Yearbook staffs struggle to go online


Mersadees Sampson

Student Taylor Hawkins works on plans for next year’s yearbook. Her staff has been working to develop a theme as well as think of new ideas to promote themselves online.

Mersadees Sampson, Reporter

She couldn’t quite get the hang of it. Sierra Smith’s school newspaper staff had no problem getting online and having a great presentation, but for yearbook it wasn’t as simple.

“Newspapers can more easily have their own website, but with yearbook you want to keep a lot of that discrete and disclosed until the release of the yearbook so it makes it harder to post content online,” Sierra, a senior at North Kansas City High School, said.

Yearbook staffs like Sierra’s often face conflict when it comes to creating an online presence due to the need to keep certain information confidential until their final product is published. This issue is not commonly seen on newspaper staffs because there is a constant flow of new and relevant information.

Erica Smith (unrelated to Sierra) who previously taught a social media strategy class at Lindenwood University worked with students on how to promote themselves online. Ms. Smith agreed that yearbook staffs often miss the boat when it comes to going online.

“It’s a different mindset, when you’re working with a newspaper you know that it’s daily or monthly or whatever the schedule is, with a yearbook you know you’re going into it and you have a year, so it’s harder to say ‘we need to post something this week’ when you know that it’s not really coming out for a year,” Ms. Smith said.

Newspaper staffs have the easy opportunity to keep their online readers updated year round, but on yearbook the challenge presents itself. However, online success is not impossible to achieve. Senior Ryan Liston from Free State High School is the online editor-in-chief for his school’s newspaper. He has used many tactics to achieve success in going online, and only wants to continue to improve.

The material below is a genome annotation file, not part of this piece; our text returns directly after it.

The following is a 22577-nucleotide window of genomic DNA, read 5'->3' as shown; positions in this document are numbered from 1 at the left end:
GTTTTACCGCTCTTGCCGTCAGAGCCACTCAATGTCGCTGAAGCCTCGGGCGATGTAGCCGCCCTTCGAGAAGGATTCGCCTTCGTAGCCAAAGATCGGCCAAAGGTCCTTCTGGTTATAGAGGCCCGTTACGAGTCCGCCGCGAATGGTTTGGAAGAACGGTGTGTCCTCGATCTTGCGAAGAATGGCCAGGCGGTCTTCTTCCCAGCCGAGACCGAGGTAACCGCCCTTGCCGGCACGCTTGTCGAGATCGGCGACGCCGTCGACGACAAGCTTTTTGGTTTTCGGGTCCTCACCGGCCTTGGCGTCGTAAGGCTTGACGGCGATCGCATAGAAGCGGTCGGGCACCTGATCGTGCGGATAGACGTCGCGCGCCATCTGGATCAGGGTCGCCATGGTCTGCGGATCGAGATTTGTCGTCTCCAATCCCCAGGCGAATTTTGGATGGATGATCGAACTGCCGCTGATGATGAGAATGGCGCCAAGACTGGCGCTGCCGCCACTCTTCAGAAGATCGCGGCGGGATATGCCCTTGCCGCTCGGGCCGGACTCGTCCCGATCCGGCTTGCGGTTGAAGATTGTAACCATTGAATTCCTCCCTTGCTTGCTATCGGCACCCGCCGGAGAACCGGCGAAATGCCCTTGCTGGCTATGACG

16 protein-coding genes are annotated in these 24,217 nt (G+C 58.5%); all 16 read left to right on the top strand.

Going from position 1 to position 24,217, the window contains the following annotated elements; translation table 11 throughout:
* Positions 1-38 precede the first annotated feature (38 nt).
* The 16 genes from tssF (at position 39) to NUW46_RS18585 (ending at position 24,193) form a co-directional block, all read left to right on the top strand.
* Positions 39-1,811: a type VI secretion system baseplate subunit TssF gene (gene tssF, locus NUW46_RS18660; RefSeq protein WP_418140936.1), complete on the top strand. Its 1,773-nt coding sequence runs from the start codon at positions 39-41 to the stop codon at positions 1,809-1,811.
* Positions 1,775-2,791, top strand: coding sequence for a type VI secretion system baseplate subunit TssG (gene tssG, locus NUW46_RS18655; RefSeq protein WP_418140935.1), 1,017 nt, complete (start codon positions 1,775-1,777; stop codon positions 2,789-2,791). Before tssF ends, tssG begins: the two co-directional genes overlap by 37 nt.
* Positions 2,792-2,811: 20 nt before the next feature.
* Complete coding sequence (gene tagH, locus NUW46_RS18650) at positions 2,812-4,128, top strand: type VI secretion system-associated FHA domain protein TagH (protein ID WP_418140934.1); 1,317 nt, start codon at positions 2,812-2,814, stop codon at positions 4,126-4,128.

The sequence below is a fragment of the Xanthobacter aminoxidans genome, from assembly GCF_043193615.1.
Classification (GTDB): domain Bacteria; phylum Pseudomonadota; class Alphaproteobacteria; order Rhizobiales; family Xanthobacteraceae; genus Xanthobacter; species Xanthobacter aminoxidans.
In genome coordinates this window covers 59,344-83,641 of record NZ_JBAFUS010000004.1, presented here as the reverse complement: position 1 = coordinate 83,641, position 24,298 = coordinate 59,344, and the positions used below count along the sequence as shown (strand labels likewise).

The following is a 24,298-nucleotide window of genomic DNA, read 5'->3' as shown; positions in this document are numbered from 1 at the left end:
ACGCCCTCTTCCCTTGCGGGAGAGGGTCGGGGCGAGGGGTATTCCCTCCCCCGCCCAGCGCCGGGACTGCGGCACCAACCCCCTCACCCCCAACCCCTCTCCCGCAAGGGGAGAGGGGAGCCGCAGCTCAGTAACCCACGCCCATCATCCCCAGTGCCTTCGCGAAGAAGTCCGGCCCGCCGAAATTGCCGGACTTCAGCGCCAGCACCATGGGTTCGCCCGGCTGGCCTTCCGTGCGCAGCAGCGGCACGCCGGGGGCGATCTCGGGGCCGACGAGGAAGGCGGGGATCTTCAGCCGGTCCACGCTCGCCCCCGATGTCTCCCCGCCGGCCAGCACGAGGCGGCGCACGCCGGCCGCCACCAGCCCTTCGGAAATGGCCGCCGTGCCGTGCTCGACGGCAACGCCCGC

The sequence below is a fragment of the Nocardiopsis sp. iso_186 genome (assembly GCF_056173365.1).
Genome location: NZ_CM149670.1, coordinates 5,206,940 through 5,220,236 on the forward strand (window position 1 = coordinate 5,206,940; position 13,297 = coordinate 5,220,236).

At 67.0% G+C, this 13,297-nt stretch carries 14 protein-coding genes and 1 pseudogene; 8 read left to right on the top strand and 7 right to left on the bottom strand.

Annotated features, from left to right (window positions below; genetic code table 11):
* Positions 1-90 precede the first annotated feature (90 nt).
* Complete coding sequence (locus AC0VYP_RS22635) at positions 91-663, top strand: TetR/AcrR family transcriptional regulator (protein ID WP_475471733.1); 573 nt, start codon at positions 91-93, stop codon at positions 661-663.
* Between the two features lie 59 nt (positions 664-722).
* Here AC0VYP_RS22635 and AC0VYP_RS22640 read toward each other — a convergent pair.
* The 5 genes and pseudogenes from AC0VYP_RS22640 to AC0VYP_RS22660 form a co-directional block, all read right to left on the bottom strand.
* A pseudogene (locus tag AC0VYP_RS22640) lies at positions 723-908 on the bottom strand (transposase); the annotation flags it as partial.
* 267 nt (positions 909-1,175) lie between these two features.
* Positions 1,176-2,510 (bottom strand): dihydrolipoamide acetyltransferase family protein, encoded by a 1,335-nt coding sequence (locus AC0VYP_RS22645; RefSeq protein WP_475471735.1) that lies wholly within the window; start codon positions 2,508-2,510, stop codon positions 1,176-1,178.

“I’m hoping to set some more strict guidelines for the content we post, make sure people aren’t just posting stories with text that they have some sort of graphic or other things. Make sure there’s multimedia going up, not just stories but also videos or podcasts,” Liston said.

He believes that these same techniques can be converted to the yearbook side and increase the chances of online success. He stated that using multi-media strategies can get people more eager to get the final product of the yearbook, and ultimately lead to greater online success.

“I think yearbook could try and publish some little briefs ever so often about things that are going on – maybe soon after an event has happened yearbook could come out with a story or photo gallery and post that somewhere it’s easily accessible it could get people excited for what the full product is going to look like,” Liston said.

Many yearbook staffs struggle to promote themselves on social media sites as well. Sierra stated that her staff’s social media presence is minimal.

“We have a journalism twitter, but we share that with broadcast and newspaper, we have an Instagram which took off this past year that we’re gonna continue growing,” Sierra said.

Social media is essential to a staff’s success because it keeps their future readers engaged and excited until the final product is ready. Ms. Smith stated that when it comes to social media, it depends on the audience.

“If you’re trying to reach students maybe Snapchat, Vine, Twitter because that’s where they are. If you’re trying to reach the parents, Facebook,” Ms. Smith said.

There is no clear solution, but there are things that yearbook staffs can do to begin to build a successful online base. Multi-media, social media, briefs and teasers are all ways that yearbook staffs can go online without revealing the exciting information that will be published in their final products.

(For a slideshow of student reactions to this issue, click here.)